Letter from the Editor – Fall 2013

The CPI Autumn 2013 issue features contributions from some of the participants to two roundtables on the intersection between intellectual property and antitrust that we organized in London (in June 2013) and Washington DC (in November 2013) with the Jevons Institute for Competition Law and Economics of University College London. The theme remains controversial and, during the two roundtables, participants exchanged strong and diverging views under the Chatham House rule. This divergence of views, a veritable intellectual divide, is well reflected in the articles published in this issue, although perhaps not the intensity of the heat.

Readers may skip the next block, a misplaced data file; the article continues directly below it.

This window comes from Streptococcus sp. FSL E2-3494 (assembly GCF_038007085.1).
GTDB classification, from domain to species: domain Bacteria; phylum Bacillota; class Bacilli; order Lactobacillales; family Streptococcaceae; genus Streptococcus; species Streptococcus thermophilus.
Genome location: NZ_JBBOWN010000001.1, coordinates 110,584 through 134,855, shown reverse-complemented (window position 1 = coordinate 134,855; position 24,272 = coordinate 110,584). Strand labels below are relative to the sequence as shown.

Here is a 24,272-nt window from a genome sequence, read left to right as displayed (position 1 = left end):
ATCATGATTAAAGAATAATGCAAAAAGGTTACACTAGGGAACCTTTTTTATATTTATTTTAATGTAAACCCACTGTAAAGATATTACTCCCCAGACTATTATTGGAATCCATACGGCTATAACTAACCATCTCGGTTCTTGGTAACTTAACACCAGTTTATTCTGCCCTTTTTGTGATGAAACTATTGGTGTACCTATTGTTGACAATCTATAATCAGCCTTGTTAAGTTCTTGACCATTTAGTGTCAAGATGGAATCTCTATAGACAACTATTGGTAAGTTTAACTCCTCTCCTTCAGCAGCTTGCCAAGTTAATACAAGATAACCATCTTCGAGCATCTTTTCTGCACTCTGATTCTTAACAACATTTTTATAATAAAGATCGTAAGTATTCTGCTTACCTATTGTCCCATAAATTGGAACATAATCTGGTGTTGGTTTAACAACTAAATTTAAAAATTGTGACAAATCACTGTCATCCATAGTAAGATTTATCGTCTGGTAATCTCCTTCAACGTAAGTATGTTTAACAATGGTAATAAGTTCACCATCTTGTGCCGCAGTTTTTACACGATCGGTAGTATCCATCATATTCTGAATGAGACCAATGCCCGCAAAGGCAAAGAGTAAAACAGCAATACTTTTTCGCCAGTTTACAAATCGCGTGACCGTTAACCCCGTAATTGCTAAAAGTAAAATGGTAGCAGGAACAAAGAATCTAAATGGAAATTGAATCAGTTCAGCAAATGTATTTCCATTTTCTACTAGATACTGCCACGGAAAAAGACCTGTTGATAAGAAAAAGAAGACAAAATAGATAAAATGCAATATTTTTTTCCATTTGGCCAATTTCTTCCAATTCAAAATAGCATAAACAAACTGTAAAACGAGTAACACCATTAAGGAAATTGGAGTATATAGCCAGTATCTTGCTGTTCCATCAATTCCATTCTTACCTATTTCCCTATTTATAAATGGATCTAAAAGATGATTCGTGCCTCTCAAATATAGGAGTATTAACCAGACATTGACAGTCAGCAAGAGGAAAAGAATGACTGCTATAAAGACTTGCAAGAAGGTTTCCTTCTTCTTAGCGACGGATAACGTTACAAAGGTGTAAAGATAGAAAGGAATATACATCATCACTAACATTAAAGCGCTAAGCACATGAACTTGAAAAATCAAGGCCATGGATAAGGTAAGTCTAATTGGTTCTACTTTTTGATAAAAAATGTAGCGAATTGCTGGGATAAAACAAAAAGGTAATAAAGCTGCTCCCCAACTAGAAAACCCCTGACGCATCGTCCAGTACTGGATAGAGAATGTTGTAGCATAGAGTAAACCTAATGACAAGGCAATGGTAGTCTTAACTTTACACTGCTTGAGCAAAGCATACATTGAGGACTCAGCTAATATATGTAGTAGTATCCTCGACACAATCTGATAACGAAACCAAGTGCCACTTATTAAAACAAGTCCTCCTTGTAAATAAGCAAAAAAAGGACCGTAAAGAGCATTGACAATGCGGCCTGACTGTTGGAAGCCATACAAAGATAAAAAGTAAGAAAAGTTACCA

Let’s start with the common ground: both antitrust and intellectual property (IP) law “are concerned with promoting economic welfare.” Both systems of law aim at providing incentives for innovation. But they do so from fundamentally different vantage points. IP law has evolved from a policy judgment in that the way to promote innovation is, in some cases, to provide inventors with property rights that could allow them to capture a return from their efforts and prevent others from encroaching on their creations—for some time and with some limitations. Antitrust law is concerned with establishing rules for the game of competition that prevent businesses from rigging the outcome in ways the exclude competition and harm consumers. Neither approach is necessarily inconsistent with the other but, then again, neither approach ensures that either is …

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